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Eden Weint Im Grab

We zijn in Nederland en België nog altijd veel te weinig op de hoogte van wat zich er allemaal afspeelt in de Duitse metalscène. Nou is die op zich al reuzengroot, maar toch is het ook daar ruim de moeite om de krenten uit de pap te vissen in de underground. Neem een muzikant als Alexander Paul Blake. Hij brengt fantastische atmosferische black metalalbums uit met Aethernaeum, maar daarnaast is hij al sinds 2002 ook de bezieler van Eden Weint Im Grab, een collectief dat zich niet laat vastpinnen op één stijl, maar vooral de zwarte zieltjes der gotische kunst zal behagen. Naar aanleiding van hun zevende album ’Na(c)htodreise’ keuvelden we met Alexander en gitarist Dr. Eckstein over dit intrigerende kunstproject.

Door: Vera | Archiveer onder gothic metal

Hello guys! We did an interview with Aethernaeum in 2015, but now let us shine a light on your other – and even longer existing band – Eden Weint Im Grab. How are you doing at the moment?
Blake: “Fine. We are all quite busy, since there’s a lot to do around the album release and the upcoming tour. But we’re glad that the album seems to be received quite well.”

Since Eden Weint Im Grab’s reputation mainly has a diehard cult following in Germany, let us start with a summarizing of what EWiG musically and thematically stands for in general...
Blake: “We once started with the slogan ‘Trauer, Tod & Träumerey’ back in 2004, which means something like ‘mourning, death and dreaming’ in a poetic form and somehow this goes through all our albums. We have a profound interest in everything that has to do with the afterlife and try to put this into dark, but also ironic little stories. Our music combines dark metal with influences of gothic, black metal and lots of non metal elements, that make the music interesting, unpredictable and cinematic.”

Since we pick up the band after a long time: what were the highlights and most kicking things you experienced or achieved by being the motor of EWiG until now?
Blake: “I guess the other guys will say the festival shows. For me each album release is always a special moment, since it’s like a harvest after a long phase of sowing and gardening. We have done seven albums so far and I’m proud of all of them.”

Eckstein: “For me, the special moments revolving around creating music are spread out: having an idea, have that idea accepted, have it recorded, finalizing the production and releasing. Being on the road has often been an adventure that yielded kicks and highlights, on stage and off stage. My first gig with the band, which was also my first gig ever, was very special.”

Eden Weint Im Grab has always been a band name that intrigued me. How did you actually come up with that name?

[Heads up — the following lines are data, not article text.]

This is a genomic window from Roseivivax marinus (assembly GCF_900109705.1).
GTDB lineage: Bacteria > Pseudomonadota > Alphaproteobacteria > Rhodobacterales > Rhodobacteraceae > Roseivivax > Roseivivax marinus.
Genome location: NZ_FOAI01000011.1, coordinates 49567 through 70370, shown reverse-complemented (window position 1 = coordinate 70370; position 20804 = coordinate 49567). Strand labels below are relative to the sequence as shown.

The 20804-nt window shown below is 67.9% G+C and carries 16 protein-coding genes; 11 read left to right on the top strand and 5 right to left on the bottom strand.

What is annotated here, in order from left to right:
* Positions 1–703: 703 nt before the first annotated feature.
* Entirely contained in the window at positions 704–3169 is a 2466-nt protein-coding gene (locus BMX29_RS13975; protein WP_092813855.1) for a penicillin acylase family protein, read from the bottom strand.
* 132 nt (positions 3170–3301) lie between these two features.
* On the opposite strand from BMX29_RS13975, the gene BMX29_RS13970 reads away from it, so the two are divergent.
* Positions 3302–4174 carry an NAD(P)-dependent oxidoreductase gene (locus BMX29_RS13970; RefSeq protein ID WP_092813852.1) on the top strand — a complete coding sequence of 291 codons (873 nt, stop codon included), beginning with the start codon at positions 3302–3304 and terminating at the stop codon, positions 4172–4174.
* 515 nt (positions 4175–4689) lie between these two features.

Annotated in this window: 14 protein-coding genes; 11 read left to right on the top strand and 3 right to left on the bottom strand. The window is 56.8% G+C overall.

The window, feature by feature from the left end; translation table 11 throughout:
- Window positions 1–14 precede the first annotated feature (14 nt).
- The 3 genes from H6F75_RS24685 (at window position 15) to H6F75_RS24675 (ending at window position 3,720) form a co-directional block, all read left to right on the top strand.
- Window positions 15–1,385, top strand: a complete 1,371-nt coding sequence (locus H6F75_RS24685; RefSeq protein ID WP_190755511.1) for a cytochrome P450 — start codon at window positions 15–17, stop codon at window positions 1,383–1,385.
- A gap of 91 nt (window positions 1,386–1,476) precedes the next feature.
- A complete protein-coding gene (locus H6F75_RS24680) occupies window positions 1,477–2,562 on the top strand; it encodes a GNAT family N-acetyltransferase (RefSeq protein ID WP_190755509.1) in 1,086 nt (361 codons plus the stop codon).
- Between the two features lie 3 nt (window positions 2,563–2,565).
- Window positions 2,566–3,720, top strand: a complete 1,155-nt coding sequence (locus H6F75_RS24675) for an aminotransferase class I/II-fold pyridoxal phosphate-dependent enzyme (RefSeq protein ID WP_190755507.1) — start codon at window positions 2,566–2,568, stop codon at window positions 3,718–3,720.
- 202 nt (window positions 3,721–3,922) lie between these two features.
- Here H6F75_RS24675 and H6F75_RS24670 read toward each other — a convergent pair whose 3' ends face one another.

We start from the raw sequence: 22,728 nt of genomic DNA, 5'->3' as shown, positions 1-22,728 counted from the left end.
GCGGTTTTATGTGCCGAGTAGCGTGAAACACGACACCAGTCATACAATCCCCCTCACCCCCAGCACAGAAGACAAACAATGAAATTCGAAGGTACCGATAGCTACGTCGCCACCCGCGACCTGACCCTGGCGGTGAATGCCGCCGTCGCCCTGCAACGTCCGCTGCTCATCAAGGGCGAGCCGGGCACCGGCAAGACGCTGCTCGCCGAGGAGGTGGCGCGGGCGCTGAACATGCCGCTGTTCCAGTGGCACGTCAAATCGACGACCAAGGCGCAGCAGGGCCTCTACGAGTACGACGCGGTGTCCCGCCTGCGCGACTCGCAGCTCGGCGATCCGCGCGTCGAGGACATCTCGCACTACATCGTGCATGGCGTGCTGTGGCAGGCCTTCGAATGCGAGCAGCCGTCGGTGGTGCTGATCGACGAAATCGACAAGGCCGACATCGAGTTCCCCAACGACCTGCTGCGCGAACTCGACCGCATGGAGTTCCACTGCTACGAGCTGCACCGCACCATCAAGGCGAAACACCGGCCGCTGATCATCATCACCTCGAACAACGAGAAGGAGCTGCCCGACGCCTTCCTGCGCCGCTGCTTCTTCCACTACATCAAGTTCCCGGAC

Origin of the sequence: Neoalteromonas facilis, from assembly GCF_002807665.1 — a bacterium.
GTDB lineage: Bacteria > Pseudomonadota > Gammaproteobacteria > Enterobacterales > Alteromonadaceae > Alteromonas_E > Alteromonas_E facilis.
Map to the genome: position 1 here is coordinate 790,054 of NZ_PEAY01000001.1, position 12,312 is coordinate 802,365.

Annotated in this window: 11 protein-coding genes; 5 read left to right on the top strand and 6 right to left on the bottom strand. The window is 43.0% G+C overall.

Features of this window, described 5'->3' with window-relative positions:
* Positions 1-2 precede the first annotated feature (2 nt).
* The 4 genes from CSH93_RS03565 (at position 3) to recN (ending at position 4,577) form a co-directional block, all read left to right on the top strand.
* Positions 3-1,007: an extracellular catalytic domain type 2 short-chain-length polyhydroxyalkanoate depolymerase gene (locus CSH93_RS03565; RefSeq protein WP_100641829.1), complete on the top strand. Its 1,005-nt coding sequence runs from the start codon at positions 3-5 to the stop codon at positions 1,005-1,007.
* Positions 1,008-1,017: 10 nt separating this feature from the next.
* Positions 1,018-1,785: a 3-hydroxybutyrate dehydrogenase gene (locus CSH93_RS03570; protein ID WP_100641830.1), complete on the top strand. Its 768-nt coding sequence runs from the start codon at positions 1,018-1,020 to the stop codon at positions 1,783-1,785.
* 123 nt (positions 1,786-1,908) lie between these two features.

Blake: “Every interviewer seems to ask me this question (laughs). It’s a game of words in German. It can be translated as ‚eden is crying in the grave’. Actually the abbreviation ‚ewig’ means ‚eternal’. It sums up both of our sides. On one hand our music is very dark and dealing with death and sadness, but on the other hand there’s a kind of transcendence and romantic approach behind some of the lyrics, if you look deeper.“

Eckstein: “It also sums up what most songs deal with: dead beings who are still doing something. It conveys melancholy but also hope.”

Almost three years have gone by since the release of the previous disc ‘Geysterstunde II’. What happened with the band after that release in terms of supporting it with gigs?
Eckstein: “We played our first tour in 2015 with Nachtblut, a couple of festival shows and some other gigs.”

Blake: “We have done the album ‘Naturmystik’ with Aethernaeum and I have also worked on other projects, which are not released yet. So it was a busy time, since also the 70 minute epic ‘Na(c)htodreise’ needed a lot of time and attention.”

Eckstein: “With Aethernaeum, we also released the vinyl single 'Zwischen Zwei Welten', and we played our first tour as well, with Dornenreich and Velnias in 2016.”

There is only one change in the line-up, but of course such things are always hard to handle. Why did Nimmermehr leave?
Blake: “He wanted to focus more on other musical directions and started his own band. Fortunately he stayed in Aethernaeum. But three bands were too much for him. There was no hassle. We’re still good friends, do the Winter Solitude studio together and he will also play an important role in our upcoming video clip.”

How did you come in contact with new rhythm guitarist Ivar Rabenfeder and when did he join the band? Can you tell a bit more about his background? Did he already play on the new album?
Blake: “He joined the band when the album was finished more or less, but he invested already a lot of effort in all the other things, that also makes a band important, like promotion, video and photo shootings and many many many discussions within the band hehe. We have known him for a while already, since he is one of the best friends of Nimmermehr and they played in a band together before. So it stays in the family, so to say.”

Eckstein: “Nimmermehr asked Ivar whether he would like to apply. He did and we accepted quite quickly. It feels like a very natural fit.”

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’Na(a)htodreise’ is announced as your first concept album. How did you grow into making a real concept this time (although there were conceptual tendencies in the past)?